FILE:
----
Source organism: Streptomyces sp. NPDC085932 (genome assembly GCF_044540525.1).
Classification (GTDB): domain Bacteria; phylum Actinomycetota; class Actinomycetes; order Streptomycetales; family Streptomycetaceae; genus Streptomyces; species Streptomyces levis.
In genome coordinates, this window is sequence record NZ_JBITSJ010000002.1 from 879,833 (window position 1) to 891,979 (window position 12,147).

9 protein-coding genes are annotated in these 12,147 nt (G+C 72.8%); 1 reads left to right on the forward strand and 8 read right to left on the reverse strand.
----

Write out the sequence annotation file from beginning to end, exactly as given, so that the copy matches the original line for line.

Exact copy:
Source organism: Streptomyces sp. NPDC085932 (genome assembly GCF_044540525.1).
Classification (GTDB): domain Bacteria; phylum Actinomycetota; class Actinomycetes; order Streptomycetales; family Streptomycetaceae; genus Streptomyces; species Streptomyces levis.
In genome coordinates, this window is sequence record NZ_JBITSJ010000002.1 from 879,833 (window position 1) to 891,979 (window position 12,147).

9 protein-coding genes are annotated in these 12,147 nt (G+C 72.8%); 1 reads left to right on the forward strand and 8 read right to left on the reverse strand.